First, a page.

Catching Up With the Crew: Jasmine Wall on the Adventures of Owning Your Own Business

Jasmine Wall (JW) and Kasey Kirchner (KK) recently sat down to talk about Jasmine’s design and stationery business, The Imagination Spot, which is celebrating its tenth anniversary this year. With a degree in Illustration and Classical Animation, Jasmine has worked as an educational book illustrator for Scholastic Canada, a t-shirt designer for Disney Consumer Products, and a graphic designer for a large gift company. She just joined the Write Connections Creative Crew last year.

KK: So I read in another interview that you started doodling at a young age, and I wanted to ask what you most liked to doodle—if there was anything specific—or why you think you enjoyed it so much.

JW: I grew up in India where it was warm and nice and we had lots of flowers all the time. So I grew up doodling flowers. We also had a lot of festivals and I would doodle cards for the festivals for friends and family. I then started taking some classes in art. I did a lot of art competitions where there was always a theme to draw. But in my sketchbook now, I mostly doodle animals and cute little creatures. I love to draw nature because with flowers and animals, you can put any kind of expressions on them, or you can make them make you feel a certain way. You can make them fun and whimsical and cute in a way that makes you smile. I love to doodle patterns too, because the design just kind of flows in patterns. You can have several different elements to the design. I love using bright colors and drawing things like that.

KK: When you sit down with your sketchbook, do you have a goal in mind, or do you kind of just let let it happen?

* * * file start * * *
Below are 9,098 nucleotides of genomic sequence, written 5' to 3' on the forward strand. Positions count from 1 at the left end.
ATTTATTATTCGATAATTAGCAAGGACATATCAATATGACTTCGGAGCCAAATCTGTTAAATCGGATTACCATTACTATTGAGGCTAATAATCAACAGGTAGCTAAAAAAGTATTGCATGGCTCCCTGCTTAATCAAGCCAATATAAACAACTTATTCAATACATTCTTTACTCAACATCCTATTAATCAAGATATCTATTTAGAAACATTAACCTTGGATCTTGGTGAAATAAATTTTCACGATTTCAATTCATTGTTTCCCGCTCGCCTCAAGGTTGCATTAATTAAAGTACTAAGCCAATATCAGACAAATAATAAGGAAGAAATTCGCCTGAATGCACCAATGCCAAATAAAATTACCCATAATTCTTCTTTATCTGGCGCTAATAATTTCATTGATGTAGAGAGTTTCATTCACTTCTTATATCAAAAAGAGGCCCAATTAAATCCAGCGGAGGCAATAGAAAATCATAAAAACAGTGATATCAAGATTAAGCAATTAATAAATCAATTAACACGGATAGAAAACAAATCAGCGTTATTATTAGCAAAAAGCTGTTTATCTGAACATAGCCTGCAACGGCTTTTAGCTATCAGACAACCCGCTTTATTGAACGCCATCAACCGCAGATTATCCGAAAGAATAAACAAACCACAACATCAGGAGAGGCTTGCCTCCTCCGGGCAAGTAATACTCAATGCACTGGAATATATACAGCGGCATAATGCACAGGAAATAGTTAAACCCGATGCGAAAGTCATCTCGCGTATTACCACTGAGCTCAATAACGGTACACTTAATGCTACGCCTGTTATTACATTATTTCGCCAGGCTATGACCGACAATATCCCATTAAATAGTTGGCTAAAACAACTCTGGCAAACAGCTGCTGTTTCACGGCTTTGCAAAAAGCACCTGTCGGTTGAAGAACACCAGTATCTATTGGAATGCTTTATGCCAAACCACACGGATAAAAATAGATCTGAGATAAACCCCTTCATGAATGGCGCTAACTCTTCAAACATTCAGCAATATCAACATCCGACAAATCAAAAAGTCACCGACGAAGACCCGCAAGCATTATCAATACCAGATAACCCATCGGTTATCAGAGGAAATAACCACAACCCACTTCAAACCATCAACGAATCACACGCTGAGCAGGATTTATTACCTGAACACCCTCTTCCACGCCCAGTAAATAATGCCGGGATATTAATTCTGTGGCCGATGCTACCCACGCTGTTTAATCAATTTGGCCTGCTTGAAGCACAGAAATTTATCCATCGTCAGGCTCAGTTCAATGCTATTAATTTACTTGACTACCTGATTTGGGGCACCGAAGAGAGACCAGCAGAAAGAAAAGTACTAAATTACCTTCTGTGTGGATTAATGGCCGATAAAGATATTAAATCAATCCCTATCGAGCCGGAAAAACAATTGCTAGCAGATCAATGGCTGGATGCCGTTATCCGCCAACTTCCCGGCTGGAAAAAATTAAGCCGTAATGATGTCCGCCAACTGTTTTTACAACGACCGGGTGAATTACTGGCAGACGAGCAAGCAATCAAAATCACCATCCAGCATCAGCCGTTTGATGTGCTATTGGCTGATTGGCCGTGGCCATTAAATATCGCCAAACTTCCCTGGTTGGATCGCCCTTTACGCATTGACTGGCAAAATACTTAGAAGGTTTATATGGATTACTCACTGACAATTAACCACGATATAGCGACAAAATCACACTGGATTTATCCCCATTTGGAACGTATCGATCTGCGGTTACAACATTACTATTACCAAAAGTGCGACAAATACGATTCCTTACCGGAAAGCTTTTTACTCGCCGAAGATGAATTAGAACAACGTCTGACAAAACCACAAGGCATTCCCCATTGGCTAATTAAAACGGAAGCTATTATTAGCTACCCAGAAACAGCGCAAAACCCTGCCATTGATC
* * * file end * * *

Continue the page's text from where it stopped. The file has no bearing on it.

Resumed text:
JW: I would say it’s more like I have a goal in mind. When I started, it was all over. I would draw whatever I would think of. But I think, since it’s become more of a business than a hobby, I now have a goal of what I am drawing. Like I have to create so many sticker designs.

As a stationery designer, you have to draw new card designs all the time, and “birthday” is usually the biggest seller. So after I’ve had the same designs out for a while, I will give myself a deadline to create new ones. For example, by next month. I’m going to have three new Mother’s Day cards. And stickers are so popular right now. So I am trying to get myself more due dates to come up with new designs. And I also order in bulk, so it’s better to have 10 designs at one time to send to a sticker company instead of two or three.

KK: So this year marks the 10th anniversary of The Imagination Spot. Congratulations! How does it feel?

JW: It feels good. It’s been a roller coaster ride and a lot of learning. I worked full time as a graphic designer before I started The Imagination Spot. On the side I would then do art and craft shows. I had no idea what wholesale was at that point. Then some people reached out and said, hey, we’d love to carry your cards in our store. So I researched, learned, also exhibited at the National Stationery Show in New York. Then I decided to open a retail shop. And that was a very different kind of learning experience. So I have learned a lot in the last 10 years. I’ve grown a lot. It feels good to be able to say that. Yeah, It’s been a great experience. I did not realize it was 10 years, but it feels good.

KK: Was there anything you didn’t expect to experience in the last 10 years?

JW: One thing I would say is that opening a retail shop was never really my goal or what I had wanted to do. I never thought I would be hiring people or purchasing for a shop, but I would say it’s been a great experience to have done it. If I sell wholesale now to another shop, I feel like I know a little more about what the store owner might be thinking. I have had the chance to look at it from the other side.

KK: Does the name “The Imagination Spot” have an origin story?